Reviews | Can a neuroscientist fight cancer with mere thought?
For example, we know there are circuits in the brain that control and monitor breathing, and we know that these circuits connect to other regions of the brain that imbue pain with its negative emotional tone. So, even if we don’t understand all the details, we can design experiments to test the hypothesis that work of breathing can dampen pain perception by transmitting electrical signals from respiratory centers to emotional pain centers in the brain. to reduce their activity. .
But is the perception of pain a good general example of the usefulness of body/mind medicine? After all, the perception of pain happens in the brain, so it’s not too hard to imagine that it could be affected by the way we behave or think.
What about a life-threatening disease that often manifests outside the brain? Could the course of cancer progression be affected by behavioral practices like meditation or breathwork? The short answer is that we don’t know, but the longer and more interesting answer is that, in at least some cases, there are reasonable and testable hypotheses about how this might happen.
A potential biological explanation is that some type of signal must be sent from the brain to cancer cells in the body. The primary means by which the brain communicates with the body is through nerve fibers which form pathways from the brain to the body to conduct electrical signals, which in turn release neurotransmitter molecules at their terminals. (The brain can also communicate with the body through molecules secreted into the bloodstream.)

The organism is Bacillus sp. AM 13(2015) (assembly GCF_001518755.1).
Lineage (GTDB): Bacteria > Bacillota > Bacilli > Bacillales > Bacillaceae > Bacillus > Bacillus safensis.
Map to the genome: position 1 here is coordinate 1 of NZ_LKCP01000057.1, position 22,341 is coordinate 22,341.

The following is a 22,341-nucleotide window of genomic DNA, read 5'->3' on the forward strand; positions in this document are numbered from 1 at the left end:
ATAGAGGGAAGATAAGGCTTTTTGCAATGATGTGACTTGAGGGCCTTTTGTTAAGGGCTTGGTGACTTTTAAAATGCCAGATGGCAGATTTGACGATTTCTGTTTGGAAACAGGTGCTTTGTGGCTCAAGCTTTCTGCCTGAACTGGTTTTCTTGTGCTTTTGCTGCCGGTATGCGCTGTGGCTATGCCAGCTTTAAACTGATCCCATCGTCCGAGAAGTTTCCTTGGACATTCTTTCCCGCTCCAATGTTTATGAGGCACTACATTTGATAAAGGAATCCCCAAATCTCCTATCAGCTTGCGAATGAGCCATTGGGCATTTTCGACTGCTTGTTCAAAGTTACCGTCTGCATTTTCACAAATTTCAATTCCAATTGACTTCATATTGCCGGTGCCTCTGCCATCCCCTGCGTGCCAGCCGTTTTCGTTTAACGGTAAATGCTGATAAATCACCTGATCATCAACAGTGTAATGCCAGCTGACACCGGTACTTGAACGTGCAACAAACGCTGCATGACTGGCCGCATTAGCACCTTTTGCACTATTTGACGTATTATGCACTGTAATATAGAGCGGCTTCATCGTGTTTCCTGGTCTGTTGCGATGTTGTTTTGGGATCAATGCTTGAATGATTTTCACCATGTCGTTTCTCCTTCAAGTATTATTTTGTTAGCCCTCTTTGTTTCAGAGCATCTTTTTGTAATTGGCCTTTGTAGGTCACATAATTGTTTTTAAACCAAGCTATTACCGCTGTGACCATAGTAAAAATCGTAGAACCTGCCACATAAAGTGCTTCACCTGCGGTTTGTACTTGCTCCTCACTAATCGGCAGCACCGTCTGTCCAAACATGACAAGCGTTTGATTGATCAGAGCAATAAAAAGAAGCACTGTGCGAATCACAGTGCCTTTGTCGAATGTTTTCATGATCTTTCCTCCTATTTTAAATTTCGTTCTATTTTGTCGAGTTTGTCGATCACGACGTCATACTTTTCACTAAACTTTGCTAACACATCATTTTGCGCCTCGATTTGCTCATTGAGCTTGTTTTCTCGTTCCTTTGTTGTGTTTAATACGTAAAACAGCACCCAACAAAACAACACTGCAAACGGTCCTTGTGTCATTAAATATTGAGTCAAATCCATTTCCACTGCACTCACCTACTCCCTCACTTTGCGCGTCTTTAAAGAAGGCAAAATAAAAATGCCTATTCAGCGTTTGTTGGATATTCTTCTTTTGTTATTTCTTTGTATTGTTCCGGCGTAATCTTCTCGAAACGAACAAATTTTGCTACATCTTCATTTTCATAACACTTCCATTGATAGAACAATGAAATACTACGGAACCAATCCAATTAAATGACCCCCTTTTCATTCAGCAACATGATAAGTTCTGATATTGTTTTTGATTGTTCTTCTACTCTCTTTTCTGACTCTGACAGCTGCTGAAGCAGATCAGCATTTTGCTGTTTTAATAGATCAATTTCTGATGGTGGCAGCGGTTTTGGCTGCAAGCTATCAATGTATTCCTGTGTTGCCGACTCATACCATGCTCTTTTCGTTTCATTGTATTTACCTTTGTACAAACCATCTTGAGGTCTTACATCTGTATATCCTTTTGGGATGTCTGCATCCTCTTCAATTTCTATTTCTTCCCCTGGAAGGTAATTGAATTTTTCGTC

In recent years, we have learned that certain types of cancer in the body receive nerve fibers, which originate in the brain and are transmitted to the body via electrochemical signals that travel in a chain from neuron to neuron. These include tumors of the lung, prostate, skin, breast and pancreas, and gastrointestinal system. This innervation of tumors often contributes to the growth and spread of cancer. In most cases, if you have cancer and your tumor is innervated, then your prognosis is worse. However, there are many types of nerve fibers and there are some that can slow the progression of cancer and still others that have no effect.
Understanding the cellular and molecular mechanisms by which innervation contributes to tumor growth and spread is an active and promising area of investigation. A recent report from the lab of Sébastien Talbot at Queen’s University in Kingston, Ontario, showed that melanoma is often innervated by nerve fibers that secrete a chemical messenger. This compound, CGRP, acts on a particular type of immune cell, inhibiting its ability to fight tumors.
When these nerve fibers were silenced in mice with melanoma, which stopped the secretion of CGRP, the spread and growth of melanoma was significantly reduced, which tripled the survival rate of the mice. This means that blocking the electrical activity of these nerve fibers allowed immune cells to help keep the cancer under control.